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kottke.org posts about Caster Semenya

The Winter Olympics, male & female physiology, and socially constructed bodies

posted by Jason Kottke   Feb 19, 2018

This is a fascinating thread by Milena Popova about the differing performances of male and female athletes at the Winter Olympics. As they point out, humans are sexually dimorphic but the story doesn’t end there. Bodies are also socially constructed.

Physiology is a thing, but physiology is shaped and mediated by our social context.

Look back at those pictures of “women”. Those petite, delicate bodies, those faces we process as “beautiful”. Those are the qualities that globally dominant Western cultures associate with “femininity”.

And sport is one of the institutions that fiercely guards and reproduces dominant ideas about gender, masculinity and femininity. This plays out differently in different sports.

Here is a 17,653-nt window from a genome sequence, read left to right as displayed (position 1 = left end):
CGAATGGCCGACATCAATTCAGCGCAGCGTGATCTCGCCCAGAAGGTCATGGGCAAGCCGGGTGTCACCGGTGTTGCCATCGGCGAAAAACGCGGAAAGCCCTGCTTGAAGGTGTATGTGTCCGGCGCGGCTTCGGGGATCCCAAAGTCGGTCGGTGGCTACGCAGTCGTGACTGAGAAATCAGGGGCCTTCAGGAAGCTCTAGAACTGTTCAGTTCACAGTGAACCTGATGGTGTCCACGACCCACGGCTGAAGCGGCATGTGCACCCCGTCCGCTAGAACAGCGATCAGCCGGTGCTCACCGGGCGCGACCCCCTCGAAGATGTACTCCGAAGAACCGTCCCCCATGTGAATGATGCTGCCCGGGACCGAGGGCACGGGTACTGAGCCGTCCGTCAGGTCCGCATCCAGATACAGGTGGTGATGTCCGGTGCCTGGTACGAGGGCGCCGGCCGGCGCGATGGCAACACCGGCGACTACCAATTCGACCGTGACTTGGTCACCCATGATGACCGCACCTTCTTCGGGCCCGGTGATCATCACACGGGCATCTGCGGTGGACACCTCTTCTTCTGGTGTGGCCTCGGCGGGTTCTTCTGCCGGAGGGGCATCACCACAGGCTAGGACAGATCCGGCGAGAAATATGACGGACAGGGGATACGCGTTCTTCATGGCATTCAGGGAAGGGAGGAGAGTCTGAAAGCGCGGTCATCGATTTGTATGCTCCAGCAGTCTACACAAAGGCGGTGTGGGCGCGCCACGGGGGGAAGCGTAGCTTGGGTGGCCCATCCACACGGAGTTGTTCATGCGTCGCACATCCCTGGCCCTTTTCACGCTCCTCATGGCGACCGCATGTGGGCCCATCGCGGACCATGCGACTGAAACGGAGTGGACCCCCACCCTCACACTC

Generally, men and women compete separately. And for the purposes of sport “men” and “women” are defined as people whose bodies were assigned male or female at birth and whose gender matches that assignment.

The obvious example here is South African runner Caster Semenya. But Popova continues with a more subtle (and admittedly speculative) situation:

Now, what really gets me is snowboarding. Because on the face of it that’s not a sport that’s judged on the same gendered criteria of artistry and aesthetics as figure skating or gymnastics.

You’d think under all the skiing gear, helmets, scarves and goggles, it would be quite hard to perform femininity.